Throughout the Independence weekend, I found myself celebrating less —thinking of the $400 million LifeSport scandal more.
The Constitutional (Amendment) Bill debate, the controversy over national awards to two former prime ministers, even the Attorney General’s claim that the “Emailgate” matter had been settled by Google could not lessen my focus on the LifeSport Programme.
I maintained that Finance Minister Larry Howai—particularly as he is about to present another $60 billion budget next Monday must provide taxpayers with credible answers on how a $6.6 million budget allocation in 2012 metastasised into a $400 million cancer in 2014.
The resignation of Sport Minister, Anil Roberts, with no mention of the status of the accounting officer, the permanent secretary, and the tepid explanation that “the matter is now in the hands of the police” provide little satisfaction.
During the celebrations, friends did recall that yesterday (Sunday) was the second anniversary of the proclamation of Section 34. I reminded them that I was made aware of it in July 2012, and on Independence Day I was told—before it was even gazetted—that it was already proclaimed.
The discussion, after the AG’s claim that Google had settled the Emailgate matter, caused me “to shake the tree” for answers.
My first shake was the timeline used by the Integrity Commission’s subpoena in the California court requesting information on three e-mail accounts.
Why was the period limited to September 2012? Plans for Section 34 were in place long before September 2012, so to limit the subpoena to the timeline mentioned by the Opposition Leader in the House may not reveal the full Emailgate story.
To obtain the full picture, I believe the commission also needs to re-think its strategy. Thanks to the disclosures of US whistle-blower, Edward Snowden the world is aware of the US government global surveillance system, which enables it “to know everything that everyone is doing, saying, thinking and planning”—foreign governments, their populations, international organisations, even US citizens.
Surveillance is conducted—with assistance from the “Five Eyes” Alliance, agencies in Australia, Britain, Canada, and New Zealand—through the largest intelligence agency in history, the NSA, a military branch of the Pentagon.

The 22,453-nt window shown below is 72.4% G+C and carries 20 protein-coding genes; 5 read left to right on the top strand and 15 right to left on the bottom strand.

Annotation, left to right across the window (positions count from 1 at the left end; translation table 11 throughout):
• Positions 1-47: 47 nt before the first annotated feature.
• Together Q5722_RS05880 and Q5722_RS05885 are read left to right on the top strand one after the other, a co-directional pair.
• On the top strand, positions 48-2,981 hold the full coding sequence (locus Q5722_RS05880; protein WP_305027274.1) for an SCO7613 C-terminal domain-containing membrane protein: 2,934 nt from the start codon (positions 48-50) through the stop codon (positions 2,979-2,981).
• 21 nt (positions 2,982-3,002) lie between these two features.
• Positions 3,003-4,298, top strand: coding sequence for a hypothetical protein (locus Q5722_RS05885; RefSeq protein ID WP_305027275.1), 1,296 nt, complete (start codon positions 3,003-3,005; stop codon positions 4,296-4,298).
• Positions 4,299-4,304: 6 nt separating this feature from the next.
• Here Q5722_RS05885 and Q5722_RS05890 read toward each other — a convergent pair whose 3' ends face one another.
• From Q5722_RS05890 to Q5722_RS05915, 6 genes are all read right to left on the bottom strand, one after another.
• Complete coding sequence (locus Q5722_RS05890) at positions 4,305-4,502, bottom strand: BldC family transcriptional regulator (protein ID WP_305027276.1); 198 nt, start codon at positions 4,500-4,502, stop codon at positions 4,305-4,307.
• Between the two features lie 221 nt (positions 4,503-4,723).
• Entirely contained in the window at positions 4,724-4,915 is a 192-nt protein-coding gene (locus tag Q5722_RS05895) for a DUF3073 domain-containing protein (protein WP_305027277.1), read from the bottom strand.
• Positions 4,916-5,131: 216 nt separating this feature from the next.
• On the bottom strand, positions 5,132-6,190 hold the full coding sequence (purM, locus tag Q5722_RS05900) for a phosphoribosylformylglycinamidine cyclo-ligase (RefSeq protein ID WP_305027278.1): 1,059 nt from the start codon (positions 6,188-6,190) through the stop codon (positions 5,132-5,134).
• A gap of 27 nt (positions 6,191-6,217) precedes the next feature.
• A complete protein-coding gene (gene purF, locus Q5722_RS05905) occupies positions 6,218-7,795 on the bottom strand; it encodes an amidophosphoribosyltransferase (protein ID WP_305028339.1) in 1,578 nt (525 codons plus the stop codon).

These combined networks enable the NSA to conduct economic espionage, diplomatic spying and suspicion-less surveillance in every corner of the world.
NSA boasts that its mission is “to prevent the slightest piece of electronic communication from evading its grasp”.
So it has been collecting two types of information: Content—through which it can listen to our phone calls, read our e-mails, browse our histories, etc.; and Metadata—amass our personal email records, telephone calls, their locations, etc.
Snowden’s disclosures reveal the US government can “create a remarkably comprehensive picture of your life, your associations, your activities, including your most intimate and private information”.
Through data tools, as Prism and X-Keyscore the US government collects billions of emails accessing Google, Microsoft, YouTube, Yahoo, Facebook, Skype, Apple and other servers. The billions of calls made on iPhones, Android, etc all can transmit data back to NSA.
It is through PRISM that the NSA targeted the personal cellphone of German Chancellor, Angela Merkel; the e-mails of Brazilian president, Dilma Rousseff, her key advisers and Mexican President, Enrique Pena Nieto.
“The possibility that one’s personal content will be published and become known one day—either by mistake or through criminal interference—will always exist,” Eric Schmidt, executive president of Google, wrote in the book, The Digital Age.
“The option to ‘delete’ data is largely an illusion—lost files, deleted emails and erased text messages can be recovered with minimal effort,” he added.
Snowden’s work now poses questions on the extent the US government monitors activities in T&T, through PRISM and other data tools.
Surprisingly, last June, visiting US Assistant Secretary, William Brownfield announced that the murder of Dana Seetahal was a “carefully planned” hit organised by a criminal organisation in T&T.
So is the US government the real source to resolve Emailgate—and not Google and the California court?
Keith Subero, a former Express news editor, has since followed a career in communication and management